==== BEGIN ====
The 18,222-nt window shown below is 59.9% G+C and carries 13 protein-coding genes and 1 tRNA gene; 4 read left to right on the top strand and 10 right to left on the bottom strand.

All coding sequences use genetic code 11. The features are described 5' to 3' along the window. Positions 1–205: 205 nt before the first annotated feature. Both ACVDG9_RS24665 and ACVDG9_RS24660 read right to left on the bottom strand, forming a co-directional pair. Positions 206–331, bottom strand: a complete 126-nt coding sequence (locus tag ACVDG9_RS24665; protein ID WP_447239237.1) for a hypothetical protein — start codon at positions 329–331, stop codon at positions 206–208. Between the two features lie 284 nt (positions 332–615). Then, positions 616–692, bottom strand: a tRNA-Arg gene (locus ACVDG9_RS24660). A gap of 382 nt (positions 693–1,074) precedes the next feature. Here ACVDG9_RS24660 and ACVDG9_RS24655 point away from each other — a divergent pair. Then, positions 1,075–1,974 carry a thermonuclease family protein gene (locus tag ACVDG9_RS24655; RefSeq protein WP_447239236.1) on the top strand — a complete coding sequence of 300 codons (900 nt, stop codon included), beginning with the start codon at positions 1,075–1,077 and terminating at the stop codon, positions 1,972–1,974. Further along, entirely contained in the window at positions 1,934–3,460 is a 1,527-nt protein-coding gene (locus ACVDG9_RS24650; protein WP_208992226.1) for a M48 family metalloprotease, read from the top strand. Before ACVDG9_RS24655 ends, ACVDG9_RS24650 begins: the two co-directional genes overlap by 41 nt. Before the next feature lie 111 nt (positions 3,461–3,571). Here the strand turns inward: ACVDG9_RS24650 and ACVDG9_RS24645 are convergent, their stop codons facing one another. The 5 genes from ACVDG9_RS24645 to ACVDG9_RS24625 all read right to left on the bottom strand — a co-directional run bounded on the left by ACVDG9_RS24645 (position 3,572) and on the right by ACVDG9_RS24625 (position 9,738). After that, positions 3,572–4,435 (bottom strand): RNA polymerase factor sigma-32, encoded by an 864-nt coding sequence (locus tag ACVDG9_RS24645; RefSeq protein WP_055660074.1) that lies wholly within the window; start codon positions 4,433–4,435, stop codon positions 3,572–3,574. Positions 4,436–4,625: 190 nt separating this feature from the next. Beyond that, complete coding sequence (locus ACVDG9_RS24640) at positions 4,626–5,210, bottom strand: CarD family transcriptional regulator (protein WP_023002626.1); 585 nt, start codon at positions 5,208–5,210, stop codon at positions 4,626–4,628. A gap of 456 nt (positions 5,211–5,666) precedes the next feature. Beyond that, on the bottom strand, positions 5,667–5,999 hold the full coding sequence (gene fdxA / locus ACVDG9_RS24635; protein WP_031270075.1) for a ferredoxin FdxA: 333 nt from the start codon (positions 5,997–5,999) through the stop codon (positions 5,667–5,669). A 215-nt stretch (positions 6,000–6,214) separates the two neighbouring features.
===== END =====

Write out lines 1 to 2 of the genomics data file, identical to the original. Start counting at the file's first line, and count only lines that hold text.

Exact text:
The 18,222-nt window shown below is 59.9% G+C and carries 13 protein-coding genes and 1 tRNA gene; 4 read left to right on the top strand and 10 right to left on the bottom strand.

All coding sequences use genetic code 11. The features are described 5' to 3' along the window. Positions 1–205: 205 nt before the first annotated feature. Both ACVDG9_RS24665 and ACVDG9_RS24660 read right to left on the bottom strand, forming a co-directional pair. Positions 206–331, bottom strand: a complete 126-nt coding sequence (locus tag ACVDG9_RS24665; protein ID WP_447239237.1) for a hypothetical protein — start codon at positions 329–331, stop codon at positions 206–208. Between the two features lie 284 nt (positions 332–615). Then, positions 616–692, bottom strand: a tRNA-Arg gene (locus ACVDG9_RS24660). A gap of 382 nt (positions 693–1,074) precedes the next feature. Here ACVDG9_RS24660 and ACVDG9_RS24655 point away from each other — a divergent pair. Then, positions 1,075–1,974 carry a thermonuclease family protein gene (locus tag ACVDG9_RS24655; RefSeq protein WP_447239236.1) on the top strand — a complete coding sequence of 300 codons (900 nt, stop codon included), beginning with the start codon at positions 1,075–1,077 and terminating at the stop codon, positions 1,972–1,974. Further along, entirely contained in the window at positions 1,934–3,460 is a 1,527-nt protein-coding gene (locus ACVDG9_RS24650; protein WP_208992226.1) for a M48 family metalloprotease, read from the top strand. Before ACVDG9_RS24655 ends, ACVDG9_RS24650 begins: the two co-directional genes overlap by 41 nt. Before the next feature lie 111 nt (positions 3,461–3,571). Here the strand turns inward: ACVDG9_RS24650 and ACVDG9_RS24645 are convergent, their stop codons facing one another. The 5 genes from ACVDG9_RS24645 to ACVDG9_RS24625 all read right to left on the bottom strand — a co-directional run bounded on the left by ACVDG9_RS24645 (position 3,572) and on the right by ACVDG9_RS24625 (position 9,738). After that, positions 3,572–4,435 (bottom strand): RNA polymerase factor sigma-32, encoded by an 864-nt coding sequence (locus tag ACVDG9_RS24645; RefSeq protein WP_055660074.1) that lies wholly within the window; start codon positions 4,433–4,435, stop codon positions 3,572–3,574. Positions 4,436–4,625: 190 nt separating this feature from the next. Beyond that, complete coding sequence (locus ACVDG9_RS24640) at positions 4,626–5,210, bottom strand: CarD family transcriptional regulator (protein WP_023002626.1); 585 nt, start codon at positions 5,208–5,210, stop codon at positions 4,626–4,628. A gap of 456 nt (positions 5,211–5,666) precedes the next feature. Beyond that, on the bottom strand, positions 5,667–5,999 hold the full coding sequence (gene fdxA / locus ACVDG9_RS24635; protein WP_031270075.1) for a ferredoxin FdxA: 333 nt from the start codon (positions 5,997–5,999) through the stop codon (positions 5,667–5,669). A 215-nt stretch (positions 6,000–6,214) separates the two neighbouring features.